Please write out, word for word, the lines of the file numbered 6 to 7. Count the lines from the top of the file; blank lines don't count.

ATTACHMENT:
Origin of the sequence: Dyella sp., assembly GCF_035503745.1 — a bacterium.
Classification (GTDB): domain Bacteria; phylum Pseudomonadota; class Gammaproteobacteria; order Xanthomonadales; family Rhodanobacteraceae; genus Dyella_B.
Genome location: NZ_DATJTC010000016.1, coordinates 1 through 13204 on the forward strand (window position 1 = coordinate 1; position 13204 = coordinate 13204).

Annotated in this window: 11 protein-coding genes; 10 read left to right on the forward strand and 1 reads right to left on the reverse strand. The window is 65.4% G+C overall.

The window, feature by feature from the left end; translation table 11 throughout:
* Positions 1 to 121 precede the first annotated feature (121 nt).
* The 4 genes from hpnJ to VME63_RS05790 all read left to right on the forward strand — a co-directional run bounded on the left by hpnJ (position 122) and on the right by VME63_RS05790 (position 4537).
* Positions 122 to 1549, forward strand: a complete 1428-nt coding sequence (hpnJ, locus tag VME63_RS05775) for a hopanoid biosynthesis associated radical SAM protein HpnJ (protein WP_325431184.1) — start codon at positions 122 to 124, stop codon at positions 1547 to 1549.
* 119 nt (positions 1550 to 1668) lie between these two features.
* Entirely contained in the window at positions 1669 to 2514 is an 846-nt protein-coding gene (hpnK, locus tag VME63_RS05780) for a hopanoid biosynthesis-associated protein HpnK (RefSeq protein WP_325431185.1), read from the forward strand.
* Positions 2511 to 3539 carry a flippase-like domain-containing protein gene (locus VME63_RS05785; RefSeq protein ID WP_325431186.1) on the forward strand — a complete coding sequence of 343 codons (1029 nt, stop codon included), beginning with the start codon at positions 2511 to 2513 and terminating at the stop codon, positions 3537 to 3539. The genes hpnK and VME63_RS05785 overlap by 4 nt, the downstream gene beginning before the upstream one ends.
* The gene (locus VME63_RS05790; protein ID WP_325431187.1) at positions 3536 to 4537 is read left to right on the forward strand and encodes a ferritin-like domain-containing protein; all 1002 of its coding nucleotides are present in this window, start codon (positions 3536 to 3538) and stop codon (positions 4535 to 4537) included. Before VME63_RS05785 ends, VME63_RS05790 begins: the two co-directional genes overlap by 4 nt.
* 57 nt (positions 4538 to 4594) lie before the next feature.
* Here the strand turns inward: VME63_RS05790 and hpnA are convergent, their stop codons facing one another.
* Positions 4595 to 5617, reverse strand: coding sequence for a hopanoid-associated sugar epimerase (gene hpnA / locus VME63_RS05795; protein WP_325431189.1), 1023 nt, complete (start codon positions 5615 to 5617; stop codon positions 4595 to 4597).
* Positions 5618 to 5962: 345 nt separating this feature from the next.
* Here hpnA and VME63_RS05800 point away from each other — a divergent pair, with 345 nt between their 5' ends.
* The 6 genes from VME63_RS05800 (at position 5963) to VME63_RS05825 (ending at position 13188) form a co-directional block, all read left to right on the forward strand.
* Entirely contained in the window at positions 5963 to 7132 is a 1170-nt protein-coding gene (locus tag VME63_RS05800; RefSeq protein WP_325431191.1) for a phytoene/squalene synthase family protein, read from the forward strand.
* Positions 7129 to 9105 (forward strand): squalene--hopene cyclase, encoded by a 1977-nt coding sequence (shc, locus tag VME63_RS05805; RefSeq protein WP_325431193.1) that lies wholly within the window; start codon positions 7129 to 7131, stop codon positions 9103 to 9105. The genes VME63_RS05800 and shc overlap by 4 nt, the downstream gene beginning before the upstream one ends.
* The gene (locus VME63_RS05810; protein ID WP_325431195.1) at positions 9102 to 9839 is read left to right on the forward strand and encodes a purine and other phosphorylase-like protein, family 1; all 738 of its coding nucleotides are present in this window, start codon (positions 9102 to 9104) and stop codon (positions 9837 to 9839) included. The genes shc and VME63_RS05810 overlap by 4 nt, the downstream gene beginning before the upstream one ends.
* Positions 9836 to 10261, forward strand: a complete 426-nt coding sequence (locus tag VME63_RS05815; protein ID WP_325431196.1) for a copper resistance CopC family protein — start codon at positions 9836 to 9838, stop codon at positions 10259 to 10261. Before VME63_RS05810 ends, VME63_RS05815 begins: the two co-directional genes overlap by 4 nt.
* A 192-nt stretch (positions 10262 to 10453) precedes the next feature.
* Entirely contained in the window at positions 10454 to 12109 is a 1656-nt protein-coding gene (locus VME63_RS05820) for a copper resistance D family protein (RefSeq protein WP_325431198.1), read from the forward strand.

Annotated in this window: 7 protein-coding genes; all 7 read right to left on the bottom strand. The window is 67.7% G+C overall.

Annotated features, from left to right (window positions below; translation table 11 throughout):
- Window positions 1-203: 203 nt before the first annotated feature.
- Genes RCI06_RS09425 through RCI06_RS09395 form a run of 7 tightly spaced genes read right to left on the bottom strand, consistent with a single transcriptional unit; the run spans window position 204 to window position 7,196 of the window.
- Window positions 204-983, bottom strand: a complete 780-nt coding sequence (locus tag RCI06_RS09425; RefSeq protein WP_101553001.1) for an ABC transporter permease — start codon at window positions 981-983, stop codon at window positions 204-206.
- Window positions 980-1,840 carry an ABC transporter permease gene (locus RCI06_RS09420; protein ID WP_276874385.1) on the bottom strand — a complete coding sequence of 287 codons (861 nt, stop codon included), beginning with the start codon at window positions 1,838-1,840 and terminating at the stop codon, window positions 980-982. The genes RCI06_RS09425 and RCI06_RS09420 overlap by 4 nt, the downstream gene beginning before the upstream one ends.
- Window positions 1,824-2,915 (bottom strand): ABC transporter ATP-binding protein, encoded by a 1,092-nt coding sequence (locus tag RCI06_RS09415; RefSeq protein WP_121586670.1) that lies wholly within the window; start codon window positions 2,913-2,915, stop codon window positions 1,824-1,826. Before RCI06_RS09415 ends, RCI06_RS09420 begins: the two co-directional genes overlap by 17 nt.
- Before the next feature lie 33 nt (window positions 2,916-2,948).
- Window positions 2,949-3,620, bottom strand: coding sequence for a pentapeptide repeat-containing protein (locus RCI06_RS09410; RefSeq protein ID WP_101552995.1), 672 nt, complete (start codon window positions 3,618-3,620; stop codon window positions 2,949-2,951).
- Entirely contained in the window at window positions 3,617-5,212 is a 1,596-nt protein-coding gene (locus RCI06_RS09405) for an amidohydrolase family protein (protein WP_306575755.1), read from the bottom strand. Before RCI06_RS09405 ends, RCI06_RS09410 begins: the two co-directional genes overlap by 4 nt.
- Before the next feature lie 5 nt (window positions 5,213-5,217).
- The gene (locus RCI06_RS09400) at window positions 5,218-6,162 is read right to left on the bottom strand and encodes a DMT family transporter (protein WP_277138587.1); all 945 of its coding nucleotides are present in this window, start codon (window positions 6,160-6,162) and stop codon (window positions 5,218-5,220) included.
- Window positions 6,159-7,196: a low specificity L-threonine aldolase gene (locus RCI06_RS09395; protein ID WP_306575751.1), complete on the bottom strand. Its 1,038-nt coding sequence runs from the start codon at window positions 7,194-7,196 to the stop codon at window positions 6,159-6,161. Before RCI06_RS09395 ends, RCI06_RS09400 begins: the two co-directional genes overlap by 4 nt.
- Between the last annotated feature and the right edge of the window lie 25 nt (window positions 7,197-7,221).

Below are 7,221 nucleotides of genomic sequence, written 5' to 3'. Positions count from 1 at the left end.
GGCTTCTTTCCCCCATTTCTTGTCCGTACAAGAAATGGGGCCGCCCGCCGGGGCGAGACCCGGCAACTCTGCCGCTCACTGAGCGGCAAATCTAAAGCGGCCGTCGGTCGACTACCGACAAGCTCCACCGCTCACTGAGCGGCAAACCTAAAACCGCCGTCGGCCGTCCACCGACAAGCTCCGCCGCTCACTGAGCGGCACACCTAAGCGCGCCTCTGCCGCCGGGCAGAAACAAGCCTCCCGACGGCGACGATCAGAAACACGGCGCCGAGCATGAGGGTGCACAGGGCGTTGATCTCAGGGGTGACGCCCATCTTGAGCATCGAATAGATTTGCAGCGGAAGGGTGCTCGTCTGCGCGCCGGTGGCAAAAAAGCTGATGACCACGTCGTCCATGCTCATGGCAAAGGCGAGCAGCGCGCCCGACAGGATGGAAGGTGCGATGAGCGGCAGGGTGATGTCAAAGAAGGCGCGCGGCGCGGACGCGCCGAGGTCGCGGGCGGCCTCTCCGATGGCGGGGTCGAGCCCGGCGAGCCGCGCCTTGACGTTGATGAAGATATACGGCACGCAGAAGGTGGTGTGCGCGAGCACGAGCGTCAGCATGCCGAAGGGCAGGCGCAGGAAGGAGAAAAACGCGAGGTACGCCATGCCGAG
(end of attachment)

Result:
* Positions 1 to 121 precede the first annotated feature (121 nt).
* The 4 genes from hpnJ to VME63_RS05790 all read left to right on the forward strand — a co-directional run bounded on the left by hpnJ (position 122) and on the right by VME63_RS05790 (position 4537).